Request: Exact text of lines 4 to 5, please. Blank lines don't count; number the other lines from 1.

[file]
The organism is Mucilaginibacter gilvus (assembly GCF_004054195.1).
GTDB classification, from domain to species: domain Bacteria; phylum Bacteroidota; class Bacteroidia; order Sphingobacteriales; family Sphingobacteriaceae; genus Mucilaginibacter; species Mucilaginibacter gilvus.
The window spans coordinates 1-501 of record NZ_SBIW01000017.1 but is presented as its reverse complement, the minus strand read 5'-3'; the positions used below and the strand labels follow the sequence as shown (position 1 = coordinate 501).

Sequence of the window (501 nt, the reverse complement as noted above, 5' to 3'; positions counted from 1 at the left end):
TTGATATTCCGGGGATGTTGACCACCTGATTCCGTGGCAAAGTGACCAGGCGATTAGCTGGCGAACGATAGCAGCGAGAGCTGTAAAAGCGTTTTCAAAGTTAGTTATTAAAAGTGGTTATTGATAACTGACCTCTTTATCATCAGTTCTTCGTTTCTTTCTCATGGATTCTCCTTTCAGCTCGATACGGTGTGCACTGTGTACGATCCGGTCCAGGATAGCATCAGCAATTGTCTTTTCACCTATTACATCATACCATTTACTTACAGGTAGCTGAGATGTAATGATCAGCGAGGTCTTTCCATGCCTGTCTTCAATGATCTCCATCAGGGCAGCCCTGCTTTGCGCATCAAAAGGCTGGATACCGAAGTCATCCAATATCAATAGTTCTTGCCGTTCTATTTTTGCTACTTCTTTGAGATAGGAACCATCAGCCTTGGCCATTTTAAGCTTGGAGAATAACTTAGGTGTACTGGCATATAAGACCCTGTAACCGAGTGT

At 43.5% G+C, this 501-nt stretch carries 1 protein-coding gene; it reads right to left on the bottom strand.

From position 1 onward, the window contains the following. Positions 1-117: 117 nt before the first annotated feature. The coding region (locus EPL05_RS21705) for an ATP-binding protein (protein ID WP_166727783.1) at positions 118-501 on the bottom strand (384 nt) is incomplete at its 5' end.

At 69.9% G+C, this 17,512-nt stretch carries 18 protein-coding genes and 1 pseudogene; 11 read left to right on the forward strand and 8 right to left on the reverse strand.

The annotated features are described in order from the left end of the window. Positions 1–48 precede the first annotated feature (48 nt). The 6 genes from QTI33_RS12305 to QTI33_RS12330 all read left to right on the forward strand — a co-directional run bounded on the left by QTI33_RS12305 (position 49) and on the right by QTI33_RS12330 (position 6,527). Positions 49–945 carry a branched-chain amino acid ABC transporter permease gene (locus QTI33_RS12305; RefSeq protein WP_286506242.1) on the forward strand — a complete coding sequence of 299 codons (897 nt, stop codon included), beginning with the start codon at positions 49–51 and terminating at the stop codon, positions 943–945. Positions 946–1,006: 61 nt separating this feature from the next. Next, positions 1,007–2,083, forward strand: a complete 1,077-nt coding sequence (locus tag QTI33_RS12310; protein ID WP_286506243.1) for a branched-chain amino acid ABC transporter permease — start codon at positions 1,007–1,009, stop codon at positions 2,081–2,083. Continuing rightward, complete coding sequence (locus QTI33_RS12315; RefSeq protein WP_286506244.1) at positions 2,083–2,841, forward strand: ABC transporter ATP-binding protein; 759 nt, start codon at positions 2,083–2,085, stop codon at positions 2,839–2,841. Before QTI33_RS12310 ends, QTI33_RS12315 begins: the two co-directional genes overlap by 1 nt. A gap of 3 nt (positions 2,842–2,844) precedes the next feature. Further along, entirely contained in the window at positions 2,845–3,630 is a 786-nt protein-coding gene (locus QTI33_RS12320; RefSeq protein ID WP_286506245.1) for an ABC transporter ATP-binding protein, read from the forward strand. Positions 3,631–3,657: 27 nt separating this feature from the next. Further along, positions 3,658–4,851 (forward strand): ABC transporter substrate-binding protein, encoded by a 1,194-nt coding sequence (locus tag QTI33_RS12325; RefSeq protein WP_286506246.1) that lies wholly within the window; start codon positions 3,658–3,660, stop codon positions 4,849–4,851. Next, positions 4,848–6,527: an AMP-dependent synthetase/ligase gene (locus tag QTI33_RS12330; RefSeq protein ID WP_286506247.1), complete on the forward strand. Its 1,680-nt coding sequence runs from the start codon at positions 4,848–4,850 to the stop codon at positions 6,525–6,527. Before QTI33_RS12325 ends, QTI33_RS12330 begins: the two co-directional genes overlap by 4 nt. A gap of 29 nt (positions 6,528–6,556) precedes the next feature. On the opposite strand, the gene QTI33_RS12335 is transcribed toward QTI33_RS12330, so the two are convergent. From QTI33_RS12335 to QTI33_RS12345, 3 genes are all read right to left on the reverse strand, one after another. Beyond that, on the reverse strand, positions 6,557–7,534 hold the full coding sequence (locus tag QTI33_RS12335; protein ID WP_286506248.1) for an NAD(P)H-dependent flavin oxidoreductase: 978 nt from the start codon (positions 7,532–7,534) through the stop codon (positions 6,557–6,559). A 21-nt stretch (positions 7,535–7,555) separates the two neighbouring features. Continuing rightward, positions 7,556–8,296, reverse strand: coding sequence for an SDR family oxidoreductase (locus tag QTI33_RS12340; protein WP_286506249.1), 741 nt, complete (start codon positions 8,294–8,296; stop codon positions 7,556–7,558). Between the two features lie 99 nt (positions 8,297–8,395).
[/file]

Sequence of the window (501 nt, the reverse complement as noted above, 5' to 3'; positions counted from 1 at the left end):
TTGATATTCCGGGGATGTTGACCACCTGATTCCGTGGCAAAGTGACCAGGCGATTAGCTGGCGAACGATAGCAGCGAGAGCTGTAAAAGCGTTTTCAAAGTTAGTTATTAAAAGTGGTTATTGATAACTGACCTCTTTATCATCAGTTCTTCGTTTCTTTCTCATGGATTCTCCTTTCAGCTCGATACGGTGTGCACTGTGTACGATCCGGTCCAGGATAGCATCAGCAATTGTCTTTTCACCTATTACATCATACCATTTACTTACAGGTAGCTGAGATGTAATGATCAGCGAGGTCTTTCCATGCCTGTCTTCAATGATCTCCATCAGGGCAGCCCTGCTTTGCGCATCAAAAGGCTGGATACCGAAGTCATCCAATATCAATAGTTCTTGCCGTTCTATTTTTGCTACTTCTTTGAGATAGGAACCATCAGCCTTGGCCATTTTAAGCTTGGAGAATAACTTAGGTGTACTGGCATATAAGACCCTGTAACCGAGTGT